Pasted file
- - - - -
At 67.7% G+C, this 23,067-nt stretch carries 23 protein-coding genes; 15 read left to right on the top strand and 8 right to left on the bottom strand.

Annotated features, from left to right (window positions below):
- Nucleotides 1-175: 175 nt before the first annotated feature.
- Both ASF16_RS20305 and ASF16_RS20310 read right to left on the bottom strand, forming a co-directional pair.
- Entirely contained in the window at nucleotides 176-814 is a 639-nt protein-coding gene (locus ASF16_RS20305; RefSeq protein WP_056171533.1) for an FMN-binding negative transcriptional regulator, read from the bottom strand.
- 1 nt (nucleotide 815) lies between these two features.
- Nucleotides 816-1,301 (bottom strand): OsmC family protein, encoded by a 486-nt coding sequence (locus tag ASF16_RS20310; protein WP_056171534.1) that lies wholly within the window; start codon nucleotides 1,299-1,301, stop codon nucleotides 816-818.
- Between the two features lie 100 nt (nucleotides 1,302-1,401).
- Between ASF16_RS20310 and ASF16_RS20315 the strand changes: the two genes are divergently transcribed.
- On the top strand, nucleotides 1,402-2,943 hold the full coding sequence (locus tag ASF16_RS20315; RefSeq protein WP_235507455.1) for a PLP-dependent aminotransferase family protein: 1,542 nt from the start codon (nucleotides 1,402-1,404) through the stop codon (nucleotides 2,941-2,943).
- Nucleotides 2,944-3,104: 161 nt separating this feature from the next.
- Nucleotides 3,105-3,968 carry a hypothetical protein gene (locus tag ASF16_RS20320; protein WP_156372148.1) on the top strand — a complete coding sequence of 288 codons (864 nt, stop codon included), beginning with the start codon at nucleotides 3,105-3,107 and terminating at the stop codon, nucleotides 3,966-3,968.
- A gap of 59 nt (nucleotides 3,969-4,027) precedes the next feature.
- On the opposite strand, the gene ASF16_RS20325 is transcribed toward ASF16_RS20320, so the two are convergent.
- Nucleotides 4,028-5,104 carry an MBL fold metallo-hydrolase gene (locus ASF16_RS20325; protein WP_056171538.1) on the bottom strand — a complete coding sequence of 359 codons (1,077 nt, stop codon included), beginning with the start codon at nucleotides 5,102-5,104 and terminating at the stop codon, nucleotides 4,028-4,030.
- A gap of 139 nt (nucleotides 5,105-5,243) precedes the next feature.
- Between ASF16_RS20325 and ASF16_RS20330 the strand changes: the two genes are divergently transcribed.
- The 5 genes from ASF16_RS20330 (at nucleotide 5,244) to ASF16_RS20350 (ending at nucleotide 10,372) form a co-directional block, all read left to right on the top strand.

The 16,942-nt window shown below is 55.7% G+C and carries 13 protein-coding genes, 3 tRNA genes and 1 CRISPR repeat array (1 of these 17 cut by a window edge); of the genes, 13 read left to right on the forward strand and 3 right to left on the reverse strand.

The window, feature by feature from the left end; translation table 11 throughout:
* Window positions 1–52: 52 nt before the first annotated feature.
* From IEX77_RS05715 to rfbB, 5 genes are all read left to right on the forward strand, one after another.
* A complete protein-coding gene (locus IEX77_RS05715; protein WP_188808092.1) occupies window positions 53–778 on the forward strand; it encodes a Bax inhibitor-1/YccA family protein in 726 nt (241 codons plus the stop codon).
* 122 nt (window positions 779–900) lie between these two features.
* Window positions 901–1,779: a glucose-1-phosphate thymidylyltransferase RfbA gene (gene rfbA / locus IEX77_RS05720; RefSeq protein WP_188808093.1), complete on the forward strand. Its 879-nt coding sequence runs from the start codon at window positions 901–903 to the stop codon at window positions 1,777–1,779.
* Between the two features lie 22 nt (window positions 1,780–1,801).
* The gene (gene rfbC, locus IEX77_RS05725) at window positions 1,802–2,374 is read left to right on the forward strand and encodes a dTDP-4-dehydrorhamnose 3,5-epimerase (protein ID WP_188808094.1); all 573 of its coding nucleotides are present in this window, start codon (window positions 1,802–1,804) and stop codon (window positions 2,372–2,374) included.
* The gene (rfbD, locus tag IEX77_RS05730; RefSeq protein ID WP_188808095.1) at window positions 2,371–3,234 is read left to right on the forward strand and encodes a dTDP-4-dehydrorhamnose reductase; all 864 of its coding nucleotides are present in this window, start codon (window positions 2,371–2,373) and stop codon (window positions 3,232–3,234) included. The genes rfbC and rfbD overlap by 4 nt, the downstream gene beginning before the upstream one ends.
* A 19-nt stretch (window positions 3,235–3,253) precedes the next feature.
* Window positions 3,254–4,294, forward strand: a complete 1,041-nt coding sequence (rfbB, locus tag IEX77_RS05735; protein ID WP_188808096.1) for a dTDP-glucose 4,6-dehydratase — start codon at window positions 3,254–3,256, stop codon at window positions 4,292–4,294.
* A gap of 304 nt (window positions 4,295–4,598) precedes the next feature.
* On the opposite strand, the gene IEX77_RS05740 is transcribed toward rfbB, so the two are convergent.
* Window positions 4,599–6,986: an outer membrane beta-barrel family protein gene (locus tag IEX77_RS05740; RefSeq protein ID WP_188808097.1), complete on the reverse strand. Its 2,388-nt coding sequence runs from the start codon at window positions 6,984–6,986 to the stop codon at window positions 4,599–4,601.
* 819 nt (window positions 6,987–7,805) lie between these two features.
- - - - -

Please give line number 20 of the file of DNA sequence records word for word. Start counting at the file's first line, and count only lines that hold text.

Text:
The window, feature by feature from the left end; translation table 11 throughout: